Fred is an African American man in his 70’s. Fred is a very colorful, salty, and well liked character. Fred makes everyone laugh. A strong and hardworking man, Fred was employed all of his working years in the south, mainly in the automobile manufacturing industry. Fred came from a large family of hard working people, but never had a family of his own. After retirement, Fred’s drinking habits progressed into chronic alcoholism, burned bridges with his family, and eventually in to homelessness as a transient. Fred’s monthly retirement checks were consistently spent on buying alcohol for him and the people he met on the street as he migrated across the country.
Fred ended up in Coeur d’ Alene in 2013. Shortly after arriving he had a stroke which left him partially paralyzed and living on the street. On two different occasions Fred was taken in by ‘friends’ who helped him spend his monthly retirement check on beer and cigarettes. Fred would often be seen limping around Coeur d’ Alene dragging his belongings behind him- alone and exploited.
Fred came to the 2nd Street Commons (a ministry of Kaleidoscope Community Services) during the late winter of 2014, and became a ‘frequent flyer’- a regular fixture. We all enjoyed his humor and respected his resiliency. Even though his circumstances were dire- he was always up. As we got to know Fred, and as we became more aware of his situation, we began to look for a way to get Fred off the street. A friend of Kaleidoscope Community Services (KCS) became aware of Fred’s situation and agreed to sell Fred a really nice, older motorhome for $ 500.00. KCS paid for the first month at a local RV park, where Fred lived for 8 months.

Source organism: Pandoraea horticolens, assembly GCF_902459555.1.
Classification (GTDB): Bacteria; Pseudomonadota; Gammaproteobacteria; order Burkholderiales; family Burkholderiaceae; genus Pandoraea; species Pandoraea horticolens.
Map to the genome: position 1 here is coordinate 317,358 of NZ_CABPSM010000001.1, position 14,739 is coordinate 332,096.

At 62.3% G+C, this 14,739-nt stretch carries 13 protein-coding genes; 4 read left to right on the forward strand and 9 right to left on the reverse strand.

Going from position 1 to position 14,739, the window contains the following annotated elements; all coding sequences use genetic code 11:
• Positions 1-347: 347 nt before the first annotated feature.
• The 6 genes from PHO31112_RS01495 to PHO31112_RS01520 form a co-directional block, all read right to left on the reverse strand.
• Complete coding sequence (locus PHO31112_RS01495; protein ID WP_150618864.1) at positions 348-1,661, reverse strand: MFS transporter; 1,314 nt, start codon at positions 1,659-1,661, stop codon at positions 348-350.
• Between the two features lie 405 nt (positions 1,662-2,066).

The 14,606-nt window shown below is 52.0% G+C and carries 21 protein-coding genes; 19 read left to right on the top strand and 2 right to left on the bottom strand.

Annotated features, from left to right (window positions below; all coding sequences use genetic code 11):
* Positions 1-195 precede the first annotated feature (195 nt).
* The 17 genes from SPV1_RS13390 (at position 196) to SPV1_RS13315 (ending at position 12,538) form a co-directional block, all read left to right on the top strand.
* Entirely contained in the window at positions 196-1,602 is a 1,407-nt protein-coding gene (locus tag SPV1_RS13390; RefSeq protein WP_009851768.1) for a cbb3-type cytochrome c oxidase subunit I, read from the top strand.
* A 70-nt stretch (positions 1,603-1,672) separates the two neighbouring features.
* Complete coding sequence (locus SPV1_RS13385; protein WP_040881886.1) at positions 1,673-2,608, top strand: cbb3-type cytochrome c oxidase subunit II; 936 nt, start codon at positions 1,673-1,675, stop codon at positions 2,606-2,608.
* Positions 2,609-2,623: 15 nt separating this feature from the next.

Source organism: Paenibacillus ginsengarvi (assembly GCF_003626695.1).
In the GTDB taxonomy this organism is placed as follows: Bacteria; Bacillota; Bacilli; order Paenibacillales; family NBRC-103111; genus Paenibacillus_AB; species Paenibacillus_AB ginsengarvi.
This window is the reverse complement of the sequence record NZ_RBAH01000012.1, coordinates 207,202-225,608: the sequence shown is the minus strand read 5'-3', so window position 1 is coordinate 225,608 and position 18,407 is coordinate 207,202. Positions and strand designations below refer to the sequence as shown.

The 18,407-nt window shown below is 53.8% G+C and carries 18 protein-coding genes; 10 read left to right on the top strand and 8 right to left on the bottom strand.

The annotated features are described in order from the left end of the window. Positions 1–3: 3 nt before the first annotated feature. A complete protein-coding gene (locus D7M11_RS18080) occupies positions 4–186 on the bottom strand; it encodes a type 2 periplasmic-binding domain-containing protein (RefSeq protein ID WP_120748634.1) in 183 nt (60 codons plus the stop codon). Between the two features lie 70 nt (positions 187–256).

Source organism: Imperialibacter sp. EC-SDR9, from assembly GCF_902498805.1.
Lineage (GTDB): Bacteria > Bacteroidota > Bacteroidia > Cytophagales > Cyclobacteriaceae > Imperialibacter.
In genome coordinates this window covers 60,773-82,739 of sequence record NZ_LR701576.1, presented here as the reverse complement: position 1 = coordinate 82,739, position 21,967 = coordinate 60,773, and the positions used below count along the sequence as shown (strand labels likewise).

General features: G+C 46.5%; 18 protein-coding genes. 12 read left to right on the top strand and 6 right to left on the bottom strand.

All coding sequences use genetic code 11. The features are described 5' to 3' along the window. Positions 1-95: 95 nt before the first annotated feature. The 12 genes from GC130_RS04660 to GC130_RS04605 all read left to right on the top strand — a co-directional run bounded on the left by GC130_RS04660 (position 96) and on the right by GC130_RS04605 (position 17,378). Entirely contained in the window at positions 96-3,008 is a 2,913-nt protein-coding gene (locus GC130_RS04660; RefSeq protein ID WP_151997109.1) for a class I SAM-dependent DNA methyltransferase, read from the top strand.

As Fred’s health began to decline, it became apparent the Fred was not going to be able to live alone. KCS rented a house and moved Fred into his own room with two men who had agreed to help Fred. Fred loved living in that old house! He said that it had been many years since he lived under a real roof, felt safe at night, and had real friends who didn’t expect anything from him.
After four months we began to see significant decline in Fred’s health. One morning we got a call from one of Fred’s room-mates that Fred was not responding to him. An ambulance was called and Fred was transported to the emergency room where it was diagnosed that Fred had suffered a major stroke. Fred was transferred to Hospice House where he passed 10 days later.
Fred did not die homeless. Fred did not die alone. Fred was surrounded by people who cared for him. It was an honor to help Fred in life, and an honor to serve him by attending to his funeral and cremation after he died.